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Olvidarse
12-12-04, 04:37
Linkage (http://story.news.yahoo.com/news?tmpl=story&cid=594&e=3&u=/nm/20041210/hl_nm/imaginary_friends_dc)

By Alison McCook

NEW YORK (Reuters Health) - Approximately 65 percent of young children befriend imaginary companions, and nearly one-third continue to play with them through age 7, new research shows.

Also, although many believe children outgrow imaginary friends early in life, school-aged children were just as likely to have pretend companions as preschool kids.

"It turns out that this is very common," study author Dr. Marjorie Taylor of the University of Oregon in Eugene told Reuters Health.

Taylor explained that imaginary friends can serve as "powerful tools" for young children, helping them deal with boredom, talk about things that are troubling them, and explore whatever issues have emerged in their lives.

Imaginary friends eventually disappear because, as with other toys, children likely lose interest, Taylor noted. However, one German study found that many 14- and 15-year olds write about imaginary friends in diaries, suggesting that the invisible companions stick around for longer than some might imagine, she said.

And even in adulthood, people's lives include traces of imaginary friends -- such as when they become overly interested in characters from books or movies, Taylor said.

Several years ago, Taylor and her colleagues interviewed 152 children 3 and 4 years old and their parents about imaginary friends. An average of 3 years later, they re-contacted the same group of kids, to ask again about imaginary friends.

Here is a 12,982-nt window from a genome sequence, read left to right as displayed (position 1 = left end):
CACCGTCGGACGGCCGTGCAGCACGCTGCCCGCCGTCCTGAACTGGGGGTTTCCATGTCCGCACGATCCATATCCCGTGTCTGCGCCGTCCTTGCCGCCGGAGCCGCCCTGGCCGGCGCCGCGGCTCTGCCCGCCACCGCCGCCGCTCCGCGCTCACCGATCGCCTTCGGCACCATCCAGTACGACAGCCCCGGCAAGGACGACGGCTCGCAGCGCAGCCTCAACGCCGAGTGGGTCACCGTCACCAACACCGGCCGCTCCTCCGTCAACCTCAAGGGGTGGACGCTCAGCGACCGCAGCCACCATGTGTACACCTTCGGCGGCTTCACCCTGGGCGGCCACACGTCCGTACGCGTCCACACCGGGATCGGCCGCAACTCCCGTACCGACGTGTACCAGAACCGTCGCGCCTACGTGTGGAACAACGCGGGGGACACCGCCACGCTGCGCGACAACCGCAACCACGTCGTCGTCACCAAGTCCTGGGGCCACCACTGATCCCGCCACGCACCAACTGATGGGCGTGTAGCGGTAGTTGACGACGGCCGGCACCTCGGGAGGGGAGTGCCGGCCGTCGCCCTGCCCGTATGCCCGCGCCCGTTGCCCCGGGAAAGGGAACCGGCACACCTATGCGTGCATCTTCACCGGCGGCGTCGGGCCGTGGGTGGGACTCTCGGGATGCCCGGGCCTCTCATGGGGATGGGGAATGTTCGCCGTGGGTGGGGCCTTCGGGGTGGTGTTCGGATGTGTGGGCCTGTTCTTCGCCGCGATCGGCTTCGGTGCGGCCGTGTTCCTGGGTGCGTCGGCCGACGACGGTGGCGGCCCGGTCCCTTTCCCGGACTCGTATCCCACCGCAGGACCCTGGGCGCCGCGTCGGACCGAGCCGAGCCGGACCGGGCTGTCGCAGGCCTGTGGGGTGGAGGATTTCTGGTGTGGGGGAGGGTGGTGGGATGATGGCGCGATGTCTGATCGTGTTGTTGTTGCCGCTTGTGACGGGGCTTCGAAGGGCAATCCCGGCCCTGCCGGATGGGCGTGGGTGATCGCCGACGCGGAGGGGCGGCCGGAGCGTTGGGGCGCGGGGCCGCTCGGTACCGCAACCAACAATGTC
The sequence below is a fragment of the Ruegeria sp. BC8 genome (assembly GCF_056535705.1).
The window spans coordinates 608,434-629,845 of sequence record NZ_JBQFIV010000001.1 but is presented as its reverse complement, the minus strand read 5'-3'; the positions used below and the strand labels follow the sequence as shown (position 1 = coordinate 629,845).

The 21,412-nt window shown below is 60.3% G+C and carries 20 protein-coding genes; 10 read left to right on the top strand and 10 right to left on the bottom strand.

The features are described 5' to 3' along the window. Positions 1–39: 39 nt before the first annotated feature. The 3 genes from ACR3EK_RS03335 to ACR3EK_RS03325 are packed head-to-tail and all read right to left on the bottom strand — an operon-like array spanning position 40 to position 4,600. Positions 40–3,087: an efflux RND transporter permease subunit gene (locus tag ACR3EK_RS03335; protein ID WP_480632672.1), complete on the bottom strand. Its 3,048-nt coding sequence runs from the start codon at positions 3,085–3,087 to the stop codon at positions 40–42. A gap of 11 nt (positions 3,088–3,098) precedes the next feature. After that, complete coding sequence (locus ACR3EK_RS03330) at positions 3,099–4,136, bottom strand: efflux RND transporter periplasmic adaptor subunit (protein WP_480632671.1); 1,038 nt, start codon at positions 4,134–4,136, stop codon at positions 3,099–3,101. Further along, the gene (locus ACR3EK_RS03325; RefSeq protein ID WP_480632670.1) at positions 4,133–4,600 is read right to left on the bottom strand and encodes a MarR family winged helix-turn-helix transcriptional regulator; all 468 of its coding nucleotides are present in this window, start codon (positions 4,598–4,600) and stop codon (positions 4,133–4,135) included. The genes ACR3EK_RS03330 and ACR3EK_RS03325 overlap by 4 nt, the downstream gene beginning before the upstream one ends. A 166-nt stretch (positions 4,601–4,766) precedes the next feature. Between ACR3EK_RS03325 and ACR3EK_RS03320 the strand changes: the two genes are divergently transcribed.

They found that 65 percent of children said they had at least one imaginary friend at some point in their childhood. Not all companions were human -- some children said their friends were a squirrel, a panther, or a tiny elephant, for instance.

In preschool, girls were more likely to have imaginary friends, but by the age of 7, the trend was as common in boys, the authors report in the journal Developmental Psychology.

In an interview, Taylor explained that different parents react differently to their children's imaginary friends. Some are delighted and encourage the habit, she said, while others worry that it means their children can't make "real" friends.

"We consider it to be healthy," she said.

Children with and without imaginary friends are generally the same, Taylor noted, but she has found that those with pretend companions tend to be better at seeing things from other people's perspective.

More than one-quarter of children had friends their parents did not know about, Taylor said, likely because parents may not realize their children have invisible companions, and perhaps because some children sense their parents would not approve.

More than 40 percent of companions were animals, understandable given that children love animals, Taylor said, and these are often given special qualities.

"If you're a little person, walking down the street, it's nice to have a tiger by your side," Taylor said.

SOURCE: Developmental Psychology, November 2004.

Olvidarse
12-12-04, 04:39
I used to play with a stuffed Raccoon.

Draco
12-12-04, 10:00
Imaginary friends are not imaginary, you just lose the ability to quantify their existance as you grow to believe they do not exist.

Catlantean
12-12-04, 11:29
I never had an imaginary friend as a child. I had a lot of real ones :D

Another thing I noticed (maybe due to movie clichees) is that children from USA always have imaginary friends while children from anywhere else rarely do (the only non-American kid having an imaginary friend is the little French girl from the book "Chocolat" - but wait, an American wrote that book!). Maybe it's media influence...

[ 12. December 2004, 12:33: Message edited by: Catlantean ]